In endometriosis, another prevalent condition that for some becomes a life-altering chronic disease, tissue mimicking the lining of the uterus (the endometrium) grows elsewhere in the body (most commonly in the pelvis). Studies demonstrate that the development of endometriosis is at least partially prompted by inflammation, though the growths themselves then prompt further inflammation and scarring, leading to chronic pain, long and heavy periods, and difficulty getting pregnant. The condition, which affects perhaps 10 percent of women and girls, is definitively diagnosed by examining surgically obtained tissue (usually through laparoscopy), though MRI (and, to a lesser extent, ultrasound) can also correctly diagnose endometriosis in many cases, and often a patient’s history and exam are clear enough to allow for a presumed diagnosis.

As with fibroids, hormonal treatments and surgical options can help, though scarring and changes in the nervous system’s threshold for perceiving pain (eventually creating the experience of pain even in the absence of a stimulus) can create long-term debilities. The late Hilary Mantel, who wrote unsparingly about her own endometriosis, describes how she languished for years without a diagnosis—“a skinny, grey-faced scrap, bleeding continuously and hardly able to stand upright”—and how even after surgery she continued “to live in a body I didn’t recognize.” The so-called benignity of these conditions—in the sense of their being noncancerous—belies the shadows they cast across millions of lives, often most ferociously during one’s period.

Whether a person has “normal” periods, healthy periods that don’t resemble the textbook, or any of the mild to severe illnesses fueled by the menstrual cycle’s hormonal ebb and flow, what that person will need and want from clinicians, the marketplace, their workplace, and their community is hardly consistent. Nor can it be deduced from the “view from nowhere,” Thomas Nagel’s term (quoted by Clancy) for philosophical standpoints that claim objective universality but often have embedded assumptions marked by the claimant’s gender, race, health, or other factors. Take the somewhat dramatic example of hysterectomy as an option for relieving disorders and diseases related to menstruation: the fact that Black women in the US undergo this surgery at significantly higher rates than white women raises concerns—amplified by the odious history of eugenics and reproductive control in the US and elsewhere—that Black women are less likely to be offered treatment alternatives. At the same time, many people are appalled by the ordeals and delays they face when trying to advocate for their own hysterectomy (and might object to my use of the word “dramatic” above, since it might be tinged by a bias toward keeping the organs one was born with). Is the problem too many hysterectomies or not enough? An ongoing blight of notorious “Mississippi appendectomies,” or insufficient access to care? Both, of course.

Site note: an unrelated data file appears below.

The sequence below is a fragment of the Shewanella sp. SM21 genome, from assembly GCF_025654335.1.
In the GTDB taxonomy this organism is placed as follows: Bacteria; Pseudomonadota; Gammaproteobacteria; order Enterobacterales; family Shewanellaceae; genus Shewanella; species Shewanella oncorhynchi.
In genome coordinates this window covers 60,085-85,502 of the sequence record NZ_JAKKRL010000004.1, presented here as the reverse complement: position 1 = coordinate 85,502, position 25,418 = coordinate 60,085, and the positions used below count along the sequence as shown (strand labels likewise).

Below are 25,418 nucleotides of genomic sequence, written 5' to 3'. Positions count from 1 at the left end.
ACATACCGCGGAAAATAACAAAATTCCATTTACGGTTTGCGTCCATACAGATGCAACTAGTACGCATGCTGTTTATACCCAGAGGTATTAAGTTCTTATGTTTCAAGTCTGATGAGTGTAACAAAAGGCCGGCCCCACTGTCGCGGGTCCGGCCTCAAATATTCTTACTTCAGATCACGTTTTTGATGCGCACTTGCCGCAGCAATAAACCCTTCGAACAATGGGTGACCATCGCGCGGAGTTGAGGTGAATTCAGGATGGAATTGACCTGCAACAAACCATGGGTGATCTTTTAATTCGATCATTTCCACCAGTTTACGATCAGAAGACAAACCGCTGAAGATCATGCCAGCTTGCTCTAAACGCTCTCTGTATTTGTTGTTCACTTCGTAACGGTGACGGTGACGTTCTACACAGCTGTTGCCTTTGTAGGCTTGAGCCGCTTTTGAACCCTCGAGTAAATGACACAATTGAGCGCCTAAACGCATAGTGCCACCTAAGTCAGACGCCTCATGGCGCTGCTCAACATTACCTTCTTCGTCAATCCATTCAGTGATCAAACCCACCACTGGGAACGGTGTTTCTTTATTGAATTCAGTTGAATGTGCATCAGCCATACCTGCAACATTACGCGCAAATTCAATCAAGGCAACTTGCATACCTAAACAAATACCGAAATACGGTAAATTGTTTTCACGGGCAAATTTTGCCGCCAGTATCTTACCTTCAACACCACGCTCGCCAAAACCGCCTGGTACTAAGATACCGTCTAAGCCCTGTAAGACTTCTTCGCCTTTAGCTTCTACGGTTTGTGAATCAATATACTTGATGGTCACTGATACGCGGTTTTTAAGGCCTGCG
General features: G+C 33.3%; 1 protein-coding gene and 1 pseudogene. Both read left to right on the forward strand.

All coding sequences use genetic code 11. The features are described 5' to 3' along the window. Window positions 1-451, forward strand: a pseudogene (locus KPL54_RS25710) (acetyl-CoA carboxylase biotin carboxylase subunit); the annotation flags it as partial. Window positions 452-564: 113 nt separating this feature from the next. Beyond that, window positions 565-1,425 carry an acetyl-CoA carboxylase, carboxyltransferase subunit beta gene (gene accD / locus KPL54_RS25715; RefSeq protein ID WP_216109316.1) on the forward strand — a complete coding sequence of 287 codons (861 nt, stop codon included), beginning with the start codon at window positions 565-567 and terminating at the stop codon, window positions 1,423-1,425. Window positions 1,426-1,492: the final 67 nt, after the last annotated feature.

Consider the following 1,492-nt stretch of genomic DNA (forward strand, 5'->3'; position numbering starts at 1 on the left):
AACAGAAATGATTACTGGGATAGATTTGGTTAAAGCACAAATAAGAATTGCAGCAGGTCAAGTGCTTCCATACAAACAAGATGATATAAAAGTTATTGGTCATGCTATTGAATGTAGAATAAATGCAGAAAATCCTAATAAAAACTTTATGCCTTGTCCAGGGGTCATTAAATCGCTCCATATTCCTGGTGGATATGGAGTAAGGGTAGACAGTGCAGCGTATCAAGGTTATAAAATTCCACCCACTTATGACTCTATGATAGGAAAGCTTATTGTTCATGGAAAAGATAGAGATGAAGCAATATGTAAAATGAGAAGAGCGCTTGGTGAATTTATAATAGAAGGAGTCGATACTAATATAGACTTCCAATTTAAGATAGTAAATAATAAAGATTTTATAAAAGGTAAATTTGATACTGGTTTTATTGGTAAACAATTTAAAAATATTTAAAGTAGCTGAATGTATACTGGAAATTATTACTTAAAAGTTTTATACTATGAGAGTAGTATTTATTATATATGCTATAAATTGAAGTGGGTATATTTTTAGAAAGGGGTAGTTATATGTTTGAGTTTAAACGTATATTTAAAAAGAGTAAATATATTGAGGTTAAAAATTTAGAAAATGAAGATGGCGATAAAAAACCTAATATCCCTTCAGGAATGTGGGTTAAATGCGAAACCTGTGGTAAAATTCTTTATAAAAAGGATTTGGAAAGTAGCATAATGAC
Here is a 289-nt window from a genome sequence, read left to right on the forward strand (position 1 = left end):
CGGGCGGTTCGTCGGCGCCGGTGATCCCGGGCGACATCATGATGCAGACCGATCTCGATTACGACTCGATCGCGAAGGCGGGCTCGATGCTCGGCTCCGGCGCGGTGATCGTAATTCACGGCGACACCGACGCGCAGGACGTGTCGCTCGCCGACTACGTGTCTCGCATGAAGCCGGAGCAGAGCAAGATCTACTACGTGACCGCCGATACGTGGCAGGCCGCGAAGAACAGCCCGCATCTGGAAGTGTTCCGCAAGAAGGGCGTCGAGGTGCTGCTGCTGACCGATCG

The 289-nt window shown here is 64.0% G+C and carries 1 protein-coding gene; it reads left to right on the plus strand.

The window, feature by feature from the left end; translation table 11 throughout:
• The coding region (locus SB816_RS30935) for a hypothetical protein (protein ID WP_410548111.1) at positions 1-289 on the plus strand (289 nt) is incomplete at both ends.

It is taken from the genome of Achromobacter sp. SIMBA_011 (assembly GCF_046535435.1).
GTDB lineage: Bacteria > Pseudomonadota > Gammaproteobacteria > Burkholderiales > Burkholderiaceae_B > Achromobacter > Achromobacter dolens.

The explicitly feminist outlook of recent books on menstruation and the organs involved helps make sense of these kinds of superficial contradictions. In Cash Flow, Røstvik begins by mentioning her “feminist archival method in which the voices of women and minorities are prioritised.” Thus we hear not just from captains of industry but from the minutes of workers’ committee meetings at a Norwegian menstrual pad factory that hired mostly housewives seeking extra income. And Røstvik is careful to measure the differences between appearances (“They are really so cute in their new uniforms,” says a 1978 article from the in-house magazine of the Norwegian company, written by male employees, about its female factory workers) and the reality of the workplace, where shoddy heating and cooling, low light, and horrendous noise and air pollution tended to prevail.

Clancy, who runs a “feminist science lab that studies the environmental stressors that can affect the menstrual cycle,” champions studies that question the assumptions that can lead to persistent bias in research. For example, many studies about the health impacts of physical activity involve the aerobic activities that come to mind for most Americans when we hear the word “exercise”—walking, running, swimming, or other steady, continuous activities set apart from the rest of life’s routines. Clancy discusses studies that seek to capture the light, intermittent, but cumulatively remarkable amount of exercise done by rural women performing housework and other forms of manual labor, finding associations between this kind of work and improved bone density, decreased risks of fractures and breast cancer, and intriguing alterations to the menstrual cycle. She makes no claim that anyone “ought” to do manual labor of any kind—simply that the health impacts of many kinds of work and movement tend to go underdescribed in medical and academic circles, to the intellectual impoverishment of us all. We cannot begin to understand what we have not even noticed or articulated.